Here’s how some of Supreme Court nominee Brett Kavanaugh’s former classmates described him and his friends when they attended Yale in the ’80s:
“Kavanaugh became a member of the Delta Kappa Epsilon fraternity, or ‘DKE,’ which several students said was known for its wild and, in the view of some critics, misogynistic parties,” wrote Ronan Farrow and Jane Mayer in the New Yorker’s recent investigation into a second accusation of sexual misconduct against Kavanaugh. “Kavanaugh was also a member of an all-male secret society, Truth and Courage, which was popularly known by the nickname ‘Tit and Clit.’” In another interview in the article, a former classmate described Kavanaugh and his friends as a “wolfy group of guys.”
I’m 18 years old, only six months older than Brett Kavanaugh was when he allegedly sexually assaulted a 15-year-old girl. (Kavanaugh denies the allegations.) I know boys that matched the descriptions of him and his friends — belligerent, abusive, and entitled — because they can be. They know they are destined for high places in society simply because they were born into privilege. Now that I’ve been in college for a few weeks, I’m getting the sense these kinds of boys are here too.
Most high school girls know these boys. At parties, we learn to be vigilant when they’re around. In college, we’re taught how to distract potential attackers. We learn to keep an eye on our friends and intervene in situations that seem dangerous.
But that doesn’t mean that boys like this are the norm — they are a dangerous anomaly. And now our country is telling them not only that sexual assault as a teenager is forgivable, but that if the allegations are true, it would not even disqualify a person from the highest court in America. As a teenage girl, it terrifies me. Even if a teenage boy’s age might save him from consequences, our age does not save us from the trauma of assault.
Sexual assault is not typical “risky teen behavior”
Multiple commentators have argued the allegations against Kavanaugh, if true, can be chalked up to nothing more than youthful indiscretion. “Should the fact that a 17-year-old, presumably very drunk kid, did this, should this be disqualifying?” asked New York Times opinion editor Bari Weiss on MSNBC.
“Drunk teenagers playing seven minutes in heaven” is how Fox News commentator Stephen Miller described it. “Kavanaugh was a teenager at the time. Of course he was different then; he was a third of the age he is now. And teens do stupid, dangerous and destructive things,” wrote Jonathan Zimmerman in USA Today.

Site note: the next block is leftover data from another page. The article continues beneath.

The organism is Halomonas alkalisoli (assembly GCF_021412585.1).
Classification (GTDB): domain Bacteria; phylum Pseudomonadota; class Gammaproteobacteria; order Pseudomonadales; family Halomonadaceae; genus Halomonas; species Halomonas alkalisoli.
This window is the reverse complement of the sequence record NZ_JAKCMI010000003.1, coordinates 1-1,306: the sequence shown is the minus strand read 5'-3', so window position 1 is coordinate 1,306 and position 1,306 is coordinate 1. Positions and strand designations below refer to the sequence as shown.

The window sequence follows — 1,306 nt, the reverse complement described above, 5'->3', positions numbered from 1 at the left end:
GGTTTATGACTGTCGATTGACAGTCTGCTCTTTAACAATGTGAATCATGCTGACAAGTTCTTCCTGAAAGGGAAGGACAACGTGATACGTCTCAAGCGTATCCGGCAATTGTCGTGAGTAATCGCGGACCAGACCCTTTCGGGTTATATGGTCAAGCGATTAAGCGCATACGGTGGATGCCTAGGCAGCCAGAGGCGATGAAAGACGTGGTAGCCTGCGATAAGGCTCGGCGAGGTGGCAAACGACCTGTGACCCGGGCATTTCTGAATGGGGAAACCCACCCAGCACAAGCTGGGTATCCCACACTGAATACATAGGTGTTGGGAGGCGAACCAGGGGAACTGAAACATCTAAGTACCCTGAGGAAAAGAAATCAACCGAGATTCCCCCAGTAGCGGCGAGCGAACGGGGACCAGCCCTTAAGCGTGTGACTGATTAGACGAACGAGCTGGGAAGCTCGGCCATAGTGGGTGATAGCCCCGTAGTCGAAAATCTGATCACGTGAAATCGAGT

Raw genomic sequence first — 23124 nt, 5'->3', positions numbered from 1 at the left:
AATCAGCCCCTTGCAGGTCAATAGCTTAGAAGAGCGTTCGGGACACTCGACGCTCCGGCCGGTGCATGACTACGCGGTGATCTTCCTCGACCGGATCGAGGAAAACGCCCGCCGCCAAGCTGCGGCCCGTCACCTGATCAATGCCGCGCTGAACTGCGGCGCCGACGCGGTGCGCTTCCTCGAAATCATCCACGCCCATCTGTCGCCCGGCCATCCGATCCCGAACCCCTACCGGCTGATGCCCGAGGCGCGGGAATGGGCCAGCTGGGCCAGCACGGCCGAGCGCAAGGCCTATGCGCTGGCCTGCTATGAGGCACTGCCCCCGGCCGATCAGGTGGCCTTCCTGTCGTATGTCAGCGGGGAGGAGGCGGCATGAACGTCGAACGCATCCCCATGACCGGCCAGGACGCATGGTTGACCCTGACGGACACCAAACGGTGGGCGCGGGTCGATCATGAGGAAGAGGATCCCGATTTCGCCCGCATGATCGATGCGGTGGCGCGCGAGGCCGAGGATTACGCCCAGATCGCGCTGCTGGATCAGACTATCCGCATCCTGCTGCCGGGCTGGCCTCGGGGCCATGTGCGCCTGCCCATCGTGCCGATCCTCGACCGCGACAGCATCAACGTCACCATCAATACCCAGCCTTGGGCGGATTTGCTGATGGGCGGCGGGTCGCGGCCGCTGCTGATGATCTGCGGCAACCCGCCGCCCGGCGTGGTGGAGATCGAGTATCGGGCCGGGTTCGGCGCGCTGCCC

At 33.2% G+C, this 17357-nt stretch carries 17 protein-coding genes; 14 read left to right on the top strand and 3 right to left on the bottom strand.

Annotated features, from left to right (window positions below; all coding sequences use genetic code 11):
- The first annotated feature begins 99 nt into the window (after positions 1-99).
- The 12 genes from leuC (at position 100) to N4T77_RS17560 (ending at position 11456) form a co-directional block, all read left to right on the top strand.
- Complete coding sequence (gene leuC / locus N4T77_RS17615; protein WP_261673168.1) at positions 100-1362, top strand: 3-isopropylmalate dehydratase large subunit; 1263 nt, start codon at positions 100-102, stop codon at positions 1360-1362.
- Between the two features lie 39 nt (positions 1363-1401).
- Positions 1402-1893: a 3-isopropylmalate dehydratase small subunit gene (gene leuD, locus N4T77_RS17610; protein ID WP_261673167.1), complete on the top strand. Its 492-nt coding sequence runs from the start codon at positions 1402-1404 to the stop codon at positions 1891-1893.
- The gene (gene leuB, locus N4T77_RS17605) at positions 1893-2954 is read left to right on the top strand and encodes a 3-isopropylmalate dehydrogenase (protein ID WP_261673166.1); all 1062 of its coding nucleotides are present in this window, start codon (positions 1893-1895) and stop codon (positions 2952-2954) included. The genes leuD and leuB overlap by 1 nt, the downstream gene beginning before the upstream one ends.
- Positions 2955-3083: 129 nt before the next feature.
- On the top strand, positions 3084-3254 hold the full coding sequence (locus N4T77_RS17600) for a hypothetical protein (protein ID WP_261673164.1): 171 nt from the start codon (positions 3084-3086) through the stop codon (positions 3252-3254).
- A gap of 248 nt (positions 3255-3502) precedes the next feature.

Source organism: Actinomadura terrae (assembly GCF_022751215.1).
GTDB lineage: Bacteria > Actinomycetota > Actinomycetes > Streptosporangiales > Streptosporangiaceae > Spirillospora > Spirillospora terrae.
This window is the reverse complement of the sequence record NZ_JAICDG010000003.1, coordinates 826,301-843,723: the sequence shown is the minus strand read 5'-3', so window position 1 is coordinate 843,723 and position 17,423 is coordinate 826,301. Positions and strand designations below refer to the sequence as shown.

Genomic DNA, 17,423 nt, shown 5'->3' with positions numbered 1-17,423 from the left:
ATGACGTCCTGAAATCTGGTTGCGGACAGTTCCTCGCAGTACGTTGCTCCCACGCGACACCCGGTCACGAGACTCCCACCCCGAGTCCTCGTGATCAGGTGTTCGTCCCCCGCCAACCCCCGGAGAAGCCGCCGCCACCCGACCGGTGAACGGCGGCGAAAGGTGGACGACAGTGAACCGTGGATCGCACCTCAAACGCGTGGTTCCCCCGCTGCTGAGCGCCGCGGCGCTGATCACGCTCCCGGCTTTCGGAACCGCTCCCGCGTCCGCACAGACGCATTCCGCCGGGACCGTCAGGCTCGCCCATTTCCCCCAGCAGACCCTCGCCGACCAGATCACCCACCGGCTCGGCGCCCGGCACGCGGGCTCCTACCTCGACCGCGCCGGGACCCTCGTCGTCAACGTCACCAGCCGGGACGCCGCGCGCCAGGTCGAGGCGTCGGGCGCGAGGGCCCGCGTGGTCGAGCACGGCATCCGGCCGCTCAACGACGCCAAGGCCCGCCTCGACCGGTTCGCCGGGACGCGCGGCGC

The argument — that teenagers are more prone to risky behavior because our brains aren’t developed enough to make careful decisions — is dangerous rhetoric. Suggesting that fast cars or underage drinking are the same as attempting to rape somebody is a false equivalence. Moreover, the dismissal of Kavanaugh’s alleged actions because he was a teen suggests that his alleged error was not assault but nearsightedness: a failure to assess potential consequences for him.
But sexual abuse should not be seen as a matter of risk assessment, or as something that teenagers simply “grow out of.” This shifts the focus from the trauma inevitably faced by the victim to the consequences faced by the perpetrator as the reason not to commit abuse. It is an alarming suggestion that this is what is reprehensible instead of focusing on its inherent immorality.
Teens who are listening to this national conversation are terrified
Girls my age are watching, reading, and hearing these conversations. And it’s making us scared. I have one friend who told me that the worst part is the clear disregard for women’s safety at the highest levels of the government. Another is terrified to give a man like that so much power, assuming the allegations are true.
Most of all, we’re each scared that the national conversation around Kavanaugh gives entitled young men today the green light to be abusive without worrying that it could affect their future ambitions. We don’t understand how, in the midst of the #MeToo movement, people could be so dismissive of such serious accusations. We feel like we’re sliding backward.
I’m saddened for teenage boys, too. Their entire age group shouldn’t be demonized by adults defending Kavanaugh on the basis of his age at the time of the accusations. To suggest that this is normal, that “boys will be boys,” isn’t fair to the vast majority of teenage boys who don’t behave this way. The young men that I know are disturbed by the accusations, emphasizing that any boy should know that sexual assault is wrong at 17. This is not typical drunken teenage behavior.
Maybe those focused on Kavanaugh’s age know all this but simply believe the accusations are too old to be relevant. But age is nothing without atonement. If Kavanaugh’s statement had shown that he had reformed, or that he had taught his children to be better, or, at the very least, that he now understands the severity of these alleged actions, perhaps the accusations wouldn’t be so clearly disqualifying.
But the moment we start to excuse the teenage actions of our nation’s leaders, we put young girls at risk. We tell them that the traumas they experience don’t “count,” and that if they speak up, they’ll be dismissed. And we tell teen boys that entitlement to women’s bodies is inherent and normal.
If the allegations are proven to be accurate after testimony from his accusers, Kavanaugh has no business serving on the highest court in our country. To confirm him tells teen girls everywhere that their safety doesn’t matter.
Elizabeth Love is a first-year at Columbia University. Her writing has been featured in the Huffington Post and the Salt Lake Tribune. Find her on Twitter @lizlove000.